The women who are not there

Mei Fong asks how much more are men paid.

About 50 percent, in the BBC journalist Carrie Gracie’s case. Over the weekend, Ms. Gracie quit as the broadcaster’s China editor and announced she was returning to London. “Enough is enough,” she wrote, in an astringent open letter, describing how she discovered last year that the BBC paid two of its four international editors — men, of course — 50 percent more than the female editors.

(I think it was closer to twice as much.)

It says something when it’s considered an advancement for women just to get to the bargaining table and ask for equal pay. Many of us never even get that far.

More than a decade ago, I was coming off a successful summer stint as a Wall Street Journal reporting intern. Naturally, I vied with other interns for a full-time reporting job. A post came up in the Hong Kong bureau. Did I, a Cantonese speaker with prior Asian reporting experience, get it? I wasn’t even asked to apply. Instead, a fellow intern with no prior Asia experience was hired. He was white.

There were no doubt other variables, but still that seems odd.

Last year, the Independent Association of Publishers’ Employees reported a persistent wage gap between men and women employed by Dow Jones, The Journal’s parent company. The report found that full-time female employees make on average less than 85 percent of what their male counterparts earn, even when accounting for differences in age and location. And there is a distinct and persistent gap between pay for men and for women, even when they hold the same job title and have worked the same amount of time. Dow Jones female employees in New York — hardly a cheap place to live — made $10,000 less than their male counterparts, and $13,000 less in Washington. Multiply that difference over the span of a career and that’s the home you can never buy, or several children’s college educations.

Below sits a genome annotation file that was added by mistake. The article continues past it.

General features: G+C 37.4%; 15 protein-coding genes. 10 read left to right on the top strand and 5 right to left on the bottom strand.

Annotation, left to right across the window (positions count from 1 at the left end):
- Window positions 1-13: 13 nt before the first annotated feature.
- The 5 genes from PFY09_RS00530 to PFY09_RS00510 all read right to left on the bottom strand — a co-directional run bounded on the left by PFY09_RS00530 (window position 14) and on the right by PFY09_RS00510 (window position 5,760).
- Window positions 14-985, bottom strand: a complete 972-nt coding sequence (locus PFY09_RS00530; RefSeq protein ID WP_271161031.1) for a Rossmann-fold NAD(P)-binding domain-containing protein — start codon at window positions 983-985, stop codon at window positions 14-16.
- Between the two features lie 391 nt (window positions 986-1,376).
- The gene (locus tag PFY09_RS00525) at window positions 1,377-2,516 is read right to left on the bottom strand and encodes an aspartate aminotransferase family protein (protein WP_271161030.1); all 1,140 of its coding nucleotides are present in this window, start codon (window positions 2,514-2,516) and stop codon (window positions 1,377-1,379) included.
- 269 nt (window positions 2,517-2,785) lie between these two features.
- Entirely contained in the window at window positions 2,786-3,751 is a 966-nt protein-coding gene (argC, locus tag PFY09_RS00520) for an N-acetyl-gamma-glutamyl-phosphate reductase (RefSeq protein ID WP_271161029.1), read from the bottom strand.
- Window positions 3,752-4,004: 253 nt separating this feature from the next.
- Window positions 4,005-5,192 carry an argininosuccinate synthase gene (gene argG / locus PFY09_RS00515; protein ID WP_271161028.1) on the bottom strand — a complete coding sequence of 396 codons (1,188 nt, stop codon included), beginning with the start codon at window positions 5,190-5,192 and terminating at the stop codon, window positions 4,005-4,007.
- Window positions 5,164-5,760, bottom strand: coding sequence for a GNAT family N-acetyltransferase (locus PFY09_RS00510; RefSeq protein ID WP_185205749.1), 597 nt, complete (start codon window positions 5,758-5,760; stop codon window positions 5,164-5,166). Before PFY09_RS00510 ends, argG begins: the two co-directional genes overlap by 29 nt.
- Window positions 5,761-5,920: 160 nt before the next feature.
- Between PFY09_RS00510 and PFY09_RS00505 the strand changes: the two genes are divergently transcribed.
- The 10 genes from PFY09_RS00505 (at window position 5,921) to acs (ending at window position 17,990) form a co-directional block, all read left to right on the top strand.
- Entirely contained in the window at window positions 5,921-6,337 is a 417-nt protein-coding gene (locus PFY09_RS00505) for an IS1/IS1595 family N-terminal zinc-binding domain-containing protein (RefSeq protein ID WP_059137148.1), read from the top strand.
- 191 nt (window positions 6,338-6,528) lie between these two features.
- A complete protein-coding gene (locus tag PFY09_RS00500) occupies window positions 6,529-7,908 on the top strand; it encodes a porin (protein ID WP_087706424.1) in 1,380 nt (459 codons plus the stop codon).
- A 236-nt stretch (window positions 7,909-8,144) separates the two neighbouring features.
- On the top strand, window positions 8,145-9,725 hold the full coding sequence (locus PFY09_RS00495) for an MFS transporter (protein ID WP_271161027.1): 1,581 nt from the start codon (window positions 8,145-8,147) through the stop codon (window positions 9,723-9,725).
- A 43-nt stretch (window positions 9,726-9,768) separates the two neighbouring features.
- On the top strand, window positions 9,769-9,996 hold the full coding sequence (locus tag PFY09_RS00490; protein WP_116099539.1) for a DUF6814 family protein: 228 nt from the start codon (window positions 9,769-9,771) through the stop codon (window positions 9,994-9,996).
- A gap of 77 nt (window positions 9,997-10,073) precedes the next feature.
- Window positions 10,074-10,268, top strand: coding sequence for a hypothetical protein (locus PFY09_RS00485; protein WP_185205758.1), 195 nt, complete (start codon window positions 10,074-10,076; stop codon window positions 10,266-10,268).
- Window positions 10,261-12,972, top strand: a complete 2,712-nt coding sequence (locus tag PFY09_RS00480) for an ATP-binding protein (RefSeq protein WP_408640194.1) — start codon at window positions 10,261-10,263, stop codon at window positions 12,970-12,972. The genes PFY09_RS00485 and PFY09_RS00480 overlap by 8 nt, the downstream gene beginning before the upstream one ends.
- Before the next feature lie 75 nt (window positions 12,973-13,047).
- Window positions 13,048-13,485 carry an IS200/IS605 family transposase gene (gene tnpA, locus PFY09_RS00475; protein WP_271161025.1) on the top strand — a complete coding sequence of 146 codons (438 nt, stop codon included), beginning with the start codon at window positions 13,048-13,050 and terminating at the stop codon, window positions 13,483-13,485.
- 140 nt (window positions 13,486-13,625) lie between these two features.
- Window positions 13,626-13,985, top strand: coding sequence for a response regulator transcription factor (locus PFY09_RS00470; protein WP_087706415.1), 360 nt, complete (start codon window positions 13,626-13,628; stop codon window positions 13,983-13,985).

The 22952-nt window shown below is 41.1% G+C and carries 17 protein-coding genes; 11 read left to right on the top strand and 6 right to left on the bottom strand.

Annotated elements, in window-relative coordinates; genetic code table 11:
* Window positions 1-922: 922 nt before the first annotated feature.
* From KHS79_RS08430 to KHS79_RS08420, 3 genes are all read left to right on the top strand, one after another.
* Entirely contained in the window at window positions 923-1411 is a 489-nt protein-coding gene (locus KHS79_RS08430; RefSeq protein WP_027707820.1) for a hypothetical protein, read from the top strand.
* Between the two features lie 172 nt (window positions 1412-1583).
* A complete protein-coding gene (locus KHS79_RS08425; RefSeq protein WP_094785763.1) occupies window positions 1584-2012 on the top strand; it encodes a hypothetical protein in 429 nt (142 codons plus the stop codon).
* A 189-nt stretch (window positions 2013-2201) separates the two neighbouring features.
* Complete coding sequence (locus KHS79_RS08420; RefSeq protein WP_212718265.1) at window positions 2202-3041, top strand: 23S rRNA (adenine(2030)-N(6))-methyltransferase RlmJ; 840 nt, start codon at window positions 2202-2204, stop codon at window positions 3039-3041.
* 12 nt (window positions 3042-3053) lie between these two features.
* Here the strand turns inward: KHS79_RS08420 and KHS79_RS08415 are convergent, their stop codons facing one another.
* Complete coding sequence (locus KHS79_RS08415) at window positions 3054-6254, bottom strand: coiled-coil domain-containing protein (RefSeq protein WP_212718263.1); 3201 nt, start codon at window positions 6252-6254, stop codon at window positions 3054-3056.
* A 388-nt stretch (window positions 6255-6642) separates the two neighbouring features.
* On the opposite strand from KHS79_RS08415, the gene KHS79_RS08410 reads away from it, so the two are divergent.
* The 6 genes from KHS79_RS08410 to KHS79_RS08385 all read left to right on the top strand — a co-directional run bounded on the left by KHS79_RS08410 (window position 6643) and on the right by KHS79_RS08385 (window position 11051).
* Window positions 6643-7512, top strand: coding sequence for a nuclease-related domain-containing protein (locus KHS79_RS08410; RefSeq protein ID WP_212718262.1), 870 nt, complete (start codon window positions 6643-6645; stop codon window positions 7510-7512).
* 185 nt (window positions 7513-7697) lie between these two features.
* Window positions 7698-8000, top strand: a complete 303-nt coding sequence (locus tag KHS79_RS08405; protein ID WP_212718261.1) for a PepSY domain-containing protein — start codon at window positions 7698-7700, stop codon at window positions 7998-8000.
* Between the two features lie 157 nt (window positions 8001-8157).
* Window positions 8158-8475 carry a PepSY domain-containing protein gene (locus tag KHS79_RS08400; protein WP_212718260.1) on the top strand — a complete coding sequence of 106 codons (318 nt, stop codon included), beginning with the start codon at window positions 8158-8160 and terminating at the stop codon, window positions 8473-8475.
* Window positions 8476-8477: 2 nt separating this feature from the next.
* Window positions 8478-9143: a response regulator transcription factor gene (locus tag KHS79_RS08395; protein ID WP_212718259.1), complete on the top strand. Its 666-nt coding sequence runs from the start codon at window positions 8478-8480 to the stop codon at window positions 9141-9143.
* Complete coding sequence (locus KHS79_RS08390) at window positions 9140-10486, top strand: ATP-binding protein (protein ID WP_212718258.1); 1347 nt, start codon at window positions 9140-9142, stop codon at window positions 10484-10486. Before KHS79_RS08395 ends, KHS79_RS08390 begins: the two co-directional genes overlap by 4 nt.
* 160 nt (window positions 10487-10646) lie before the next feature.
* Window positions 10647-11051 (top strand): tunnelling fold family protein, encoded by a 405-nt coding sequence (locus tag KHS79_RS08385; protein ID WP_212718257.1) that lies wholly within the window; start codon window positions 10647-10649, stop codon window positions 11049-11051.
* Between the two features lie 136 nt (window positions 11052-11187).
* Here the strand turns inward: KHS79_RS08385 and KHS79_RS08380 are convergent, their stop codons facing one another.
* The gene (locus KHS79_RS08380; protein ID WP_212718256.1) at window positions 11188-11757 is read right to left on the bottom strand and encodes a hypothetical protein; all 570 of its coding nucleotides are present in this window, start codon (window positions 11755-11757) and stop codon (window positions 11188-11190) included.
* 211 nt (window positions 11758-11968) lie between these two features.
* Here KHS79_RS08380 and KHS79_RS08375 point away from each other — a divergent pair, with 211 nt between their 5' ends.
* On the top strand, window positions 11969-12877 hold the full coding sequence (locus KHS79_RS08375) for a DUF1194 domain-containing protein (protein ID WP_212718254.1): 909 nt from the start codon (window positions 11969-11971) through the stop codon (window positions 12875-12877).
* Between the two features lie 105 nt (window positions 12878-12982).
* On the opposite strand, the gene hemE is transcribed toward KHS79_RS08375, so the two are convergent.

Ok but on the plus side, you get lots of sexual invitations on the job.

Our understanding of China would be hugely diminished without the contribution of many outstanding female correspondents. There was The New Yorker’s China correspondent Emily Hahn, who wrote the first authoritative biography of the Soong sisters and had met both Mao and Zhou Enlai. (She frequently complained in letters home of being underpaid and financially strapped.) Or Time magazine’s Annalee Jacoby, who had to work around the War Department’s rules forbidding female correspondents. Rather patronizingly called the “girl reporter of this war” during World War II, she co-wrote the best seller “Thunder Out of China,” chronicling the Chiang Kai-shek era. Ms. Jacoby would later give up her foreign correspondent career for marriage and motherhood.

The case for equal pay is the case for better reporting. Pay women equally to men and more women will stay in the business; more women lessens the preponderance of male viewpoints and allows a clearer presentation of how things are. Certainly female reporters who covered the Vietnam War have made the case that their gender frequently helped them look beyond a near-fetishistic coverage of guns and bombs to the real costs of war.

To put it another way, it would be quite a good idea to get the whole human story and not just half of it.

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